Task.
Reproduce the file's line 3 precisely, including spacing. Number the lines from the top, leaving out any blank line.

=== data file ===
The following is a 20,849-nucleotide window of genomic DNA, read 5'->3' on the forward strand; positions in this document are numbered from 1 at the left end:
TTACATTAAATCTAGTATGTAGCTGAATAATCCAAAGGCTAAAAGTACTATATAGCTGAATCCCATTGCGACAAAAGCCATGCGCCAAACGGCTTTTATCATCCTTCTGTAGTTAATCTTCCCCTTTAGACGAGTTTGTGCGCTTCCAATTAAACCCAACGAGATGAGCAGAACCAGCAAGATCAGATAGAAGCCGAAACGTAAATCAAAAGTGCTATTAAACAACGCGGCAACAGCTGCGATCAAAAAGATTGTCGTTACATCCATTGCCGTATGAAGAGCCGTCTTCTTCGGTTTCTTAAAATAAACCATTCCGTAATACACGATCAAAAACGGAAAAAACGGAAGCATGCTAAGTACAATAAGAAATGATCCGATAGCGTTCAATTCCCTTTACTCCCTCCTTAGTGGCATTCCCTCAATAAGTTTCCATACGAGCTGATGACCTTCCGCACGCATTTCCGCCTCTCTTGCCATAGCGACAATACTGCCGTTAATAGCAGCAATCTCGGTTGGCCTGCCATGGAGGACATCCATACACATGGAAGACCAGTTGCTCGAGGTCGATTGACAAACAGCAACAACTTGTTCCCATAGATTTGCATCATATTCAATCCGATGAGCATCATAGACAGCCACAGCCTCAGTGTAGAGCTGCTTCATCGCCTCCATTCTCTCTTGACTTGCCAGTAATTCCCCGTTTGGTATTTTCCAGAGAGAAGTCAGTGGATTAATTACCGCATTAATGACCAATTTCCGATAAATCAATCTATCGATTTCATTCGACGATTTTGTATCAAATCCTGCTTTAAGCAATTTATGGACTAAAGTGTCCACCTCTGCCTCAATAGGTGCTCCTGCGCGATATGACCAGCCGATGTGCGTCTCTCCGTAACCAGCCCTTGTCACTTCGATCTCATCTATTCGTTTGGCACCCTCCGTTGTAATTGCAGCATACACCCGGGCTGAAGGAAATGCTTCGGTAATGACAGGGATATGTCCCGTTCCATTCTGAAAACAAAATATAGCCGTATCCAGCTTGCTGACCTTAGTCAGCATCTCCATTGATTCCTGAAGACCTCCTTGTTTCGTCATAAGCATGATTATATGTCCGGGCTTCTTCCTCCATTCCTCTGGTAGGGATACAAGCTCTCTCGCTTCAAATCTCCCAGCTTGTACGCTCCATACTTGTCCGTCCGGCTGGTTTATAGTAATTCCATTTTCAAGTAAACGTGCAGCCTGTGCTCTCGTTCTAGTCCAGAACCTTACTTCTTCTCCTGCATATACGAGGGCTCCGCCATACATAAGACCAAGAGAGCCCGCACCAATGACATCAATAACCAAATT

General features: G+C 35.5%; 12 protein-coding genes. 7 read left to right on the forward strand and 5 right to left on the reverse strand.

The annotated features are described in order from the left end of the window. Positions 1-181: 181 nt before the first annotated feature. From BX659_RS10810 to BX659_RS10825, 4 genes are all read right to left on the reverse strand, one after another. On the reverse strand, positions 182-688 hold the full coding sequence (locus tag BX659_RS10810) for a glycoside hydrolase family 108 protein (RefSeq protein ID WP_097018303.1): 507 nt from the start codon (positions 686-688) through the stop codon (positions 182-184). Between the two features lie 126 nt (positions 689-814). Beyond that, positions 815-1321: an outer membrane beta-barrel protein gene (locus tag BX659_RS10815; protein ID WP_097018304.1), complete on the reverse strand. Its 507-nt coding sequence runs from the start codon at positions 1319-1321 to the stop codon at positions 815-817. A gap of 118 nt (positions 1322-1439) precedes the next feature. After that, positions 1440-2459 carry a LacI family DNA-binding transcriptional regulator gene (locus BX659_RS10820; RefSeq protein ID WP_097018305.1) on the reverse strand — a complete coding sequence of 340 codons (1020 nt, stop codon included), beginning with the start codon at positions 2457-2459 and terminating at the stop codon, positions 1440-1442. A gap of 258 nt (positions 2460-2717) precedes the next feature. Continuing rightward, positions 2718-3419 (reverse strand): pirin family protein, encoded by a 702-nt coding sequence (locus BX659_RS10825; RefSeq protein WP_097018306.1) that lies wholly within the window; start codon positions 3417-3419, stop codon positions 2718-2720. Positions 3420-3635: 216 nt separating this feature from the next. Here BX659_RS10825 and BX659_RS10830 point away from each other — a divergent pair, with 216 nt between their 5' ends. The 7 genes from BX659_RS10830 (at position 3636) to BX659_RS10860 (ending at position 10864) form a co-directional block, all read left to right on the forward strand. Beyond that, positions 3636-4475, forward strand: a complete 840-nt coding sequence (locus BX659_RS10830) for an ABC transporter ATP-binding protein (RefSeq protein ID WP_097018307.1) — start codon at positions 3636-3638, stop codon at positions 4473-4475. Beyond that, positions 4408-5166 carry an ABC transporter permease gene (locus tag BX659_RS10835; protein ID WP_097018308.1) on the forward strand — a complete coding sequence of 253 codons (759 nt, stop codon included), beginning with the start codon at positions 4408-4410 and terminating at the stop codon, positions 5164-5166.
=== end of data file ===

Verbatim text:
General features: G+C 35.5%; 12 protein-coding genes. 7 read left to right on the forward strand and 5 right to left on the reverse strand.